public and private responsibilities within the consensus standards system; and institutionalized mechanisms to effect systems improvement and lasting change. The following is therefore recommended:
In addition, all federal regulatory and procurement agencies should become dues-paying members of ANSI. Dues will support government's fair share of ANSI's infrastructure expenses.
An ANSI-NIST MOU would not be exclusive to these two parties. NIST could sign MOUs with other standards developers, for example, to facilitate use of their standards as appropriate to meet government needs. ANSI could enter into agreements with other agencies. The purpose of an ANSI-NIST MOU is to institutionalize a public division of the unique responsibilities of ANSI and NIST within the U.S. and international standards systems. The MOU will also raise the visibility, within and outside government, of federal policies mandating use of private consensus standards.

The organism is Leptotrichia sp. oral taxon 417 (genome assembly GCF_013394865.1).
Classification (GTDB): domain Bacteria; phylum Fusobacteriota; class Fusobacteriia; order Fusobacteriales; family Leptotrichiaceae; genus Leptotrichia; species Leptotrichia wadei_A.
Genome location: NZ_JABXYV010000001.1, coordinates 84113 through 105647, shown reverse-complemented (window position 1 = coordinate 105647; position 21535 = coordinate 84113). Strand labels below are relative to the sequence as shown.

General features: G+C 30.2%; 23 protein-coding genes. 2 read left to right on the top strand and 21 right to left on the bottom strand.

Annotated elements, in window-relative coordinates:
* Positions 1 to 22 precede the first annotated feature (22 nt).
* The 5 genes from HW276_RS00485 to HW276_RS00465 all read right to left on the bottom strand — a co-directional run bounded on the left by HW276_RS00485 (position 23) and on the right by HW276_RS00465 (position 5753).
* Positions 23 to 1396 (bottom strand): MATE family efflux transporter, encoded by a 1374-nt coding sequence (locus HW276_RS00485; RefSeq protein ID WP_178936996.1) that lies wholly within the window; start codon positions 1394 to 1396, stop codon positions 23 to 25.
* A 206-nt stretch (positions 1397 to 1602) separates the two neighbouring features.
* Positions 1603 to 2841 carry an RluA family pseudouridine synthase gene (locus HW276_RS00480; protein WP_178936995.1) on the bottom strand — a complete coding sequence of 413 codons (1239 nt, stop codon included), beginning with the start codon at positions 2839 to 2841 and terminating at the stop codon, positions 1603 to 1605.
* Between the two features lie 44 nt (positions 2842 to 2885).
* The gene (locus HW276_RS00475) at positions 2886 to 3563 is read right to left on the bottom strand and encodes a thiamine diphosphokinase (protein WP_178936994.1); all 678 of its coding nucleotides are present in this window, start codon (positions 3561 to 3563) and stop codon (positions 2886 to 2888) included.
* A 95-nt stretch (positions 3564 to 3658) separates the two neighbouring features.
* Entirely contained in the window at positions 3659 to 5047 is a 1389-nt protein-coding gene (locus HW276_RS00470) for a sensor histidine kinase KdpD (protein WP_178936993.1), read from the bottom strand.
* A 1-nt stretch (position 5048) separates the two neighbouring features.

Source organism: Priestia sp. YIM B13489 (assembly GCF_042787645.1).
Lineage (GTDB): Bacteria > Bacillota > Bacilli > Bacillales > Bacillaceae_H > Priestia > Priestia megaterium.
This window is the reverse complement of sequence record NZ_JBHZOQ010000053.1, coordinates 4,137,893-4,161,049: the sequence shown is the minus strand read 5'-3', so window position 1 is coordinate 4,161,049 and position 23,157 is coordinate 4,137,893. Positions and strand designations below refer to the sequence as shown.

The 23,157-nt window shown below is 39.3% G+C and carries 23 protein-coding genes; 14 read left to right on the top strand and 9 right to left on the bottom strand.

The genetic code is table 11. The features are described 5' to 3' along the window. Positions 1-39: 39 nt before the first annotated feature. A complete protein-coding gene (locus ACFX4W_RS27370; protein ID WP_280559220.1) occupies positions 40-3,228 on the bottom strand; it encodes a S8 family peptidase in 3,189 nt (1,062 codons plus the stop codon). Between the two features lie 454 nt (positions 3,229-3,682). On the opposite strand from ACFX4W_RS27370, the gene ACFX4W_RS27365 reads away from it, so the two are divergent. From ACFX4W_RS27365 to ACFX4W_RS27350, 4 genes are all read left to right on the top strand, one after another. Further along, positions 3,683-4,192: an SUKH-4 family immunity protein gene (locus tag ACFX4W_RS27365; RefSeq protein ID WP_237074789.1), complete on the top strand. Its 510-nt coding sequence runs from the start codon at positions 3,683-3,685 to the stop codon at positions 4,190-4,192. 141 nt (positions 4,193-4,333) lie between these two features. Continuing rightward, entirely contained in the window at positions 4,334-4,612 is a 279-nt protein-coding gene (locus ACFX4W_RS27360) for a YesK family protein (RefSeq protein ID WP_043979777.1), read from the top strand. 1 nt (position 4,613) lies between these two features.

Government payment of ANSI dues, similarly, would not preclude use of non-ANSI standards or membership in standards organizations aside from ANSI. Dues payment would, however, uphold the federal government's responsibility, as a major beneficiary of the private, ANSI-accredited consensus standards system, to support its share of ANSI infrastructure and expenses. Dues from federal, state, and local government agencies presently account for less than 1 percent of ANSI dues collections and less than half of 1 percent of total ANSI revenues. Government adoption of private standards developed under the ANSI-accredited system, however, as well as participation of government experts in standards-writing committees, imposes substantial administrative costs on ANSI. These costs include managerial oversight of standardization processes; information dissemination and communication; and support for conferences and technical committee meetings, among others. Government payment of ANSI dues will enhance ANSI's ability to meet these administrative burdens and will provide for improvements in communication between the public and private standards communities. Agency dues will not, however, represent so large a share of ANSI's